In a normal functioning thyroid, the pituitary gland produces TSH - when a healthy thyroid gets this message, it produces two hormones - triiodothyronine (T3) and thyroxine (T4). T4 is converted to T3 on an as-needed basis to regulate metabolic functions.
Your liver also converts T4 to rT3 (reverse T3) which is inactive and actually blocks the action of T3. This is part of the body's normal process to keep your hormones in balance and get rid of unneeded T4. Normally about 40% of T4 is converted to T3 and 20% to rT3. However if the proportion of rT3 dominates then it can produce hypothyroid symptoms, even though your thyroid function test results may appear normal.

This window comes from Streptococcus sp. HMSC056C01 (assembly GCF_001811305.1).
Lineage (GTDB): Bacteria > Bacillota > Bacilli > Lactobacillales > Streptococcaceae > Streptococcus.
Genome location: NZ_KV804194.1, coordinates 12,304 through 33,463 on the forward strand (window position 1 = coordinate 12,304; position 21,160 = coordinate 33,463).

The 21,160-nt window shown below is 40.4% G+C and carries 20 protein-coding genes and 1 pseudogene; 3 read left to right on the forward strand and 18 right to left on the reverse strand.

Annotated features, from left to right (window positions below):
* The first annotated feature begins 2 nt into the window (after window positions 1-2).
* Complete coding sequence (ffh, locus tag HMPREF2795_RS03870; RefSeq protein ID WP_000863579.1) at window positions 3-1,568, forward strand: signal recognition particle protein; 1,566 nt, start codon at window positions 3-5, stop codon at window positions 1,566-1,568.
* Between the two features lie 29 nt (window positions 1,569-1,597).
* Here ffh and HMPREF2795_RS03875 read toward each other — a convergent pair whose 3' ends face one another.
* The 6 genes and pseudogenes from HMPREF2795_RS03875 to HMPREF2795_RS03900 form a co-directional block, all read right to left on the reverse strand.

The balance of rT3 to T3 can be disrupted by a number of factors, most notably because of:
Understanding circulating rT3 levels with a reverse T3 test can provide important insights to understand the link between a thyroid disorder or adrenal hormone imbalance.
Reverse T3 (rT3) is virtually inactive having only 1% the activity of T3 and blocks the action of T3 acting as a metabolic break. Normal metabolism of T4 requires the appropriate balance of T3 to rT3. If the proportion of rT3 dominates then it will antagonise T3 thus producing hypothyroid symptoms despite sufficient circulating levels of T4 and T3.
Reverse T3 is an inactive form of the thyroid hormone T3. rT3 does not bind to thyroid hormone receptors and does not exert the same physiological effects. rT3 levels may be be increased during periods of stress, illness, or calorie restriction.
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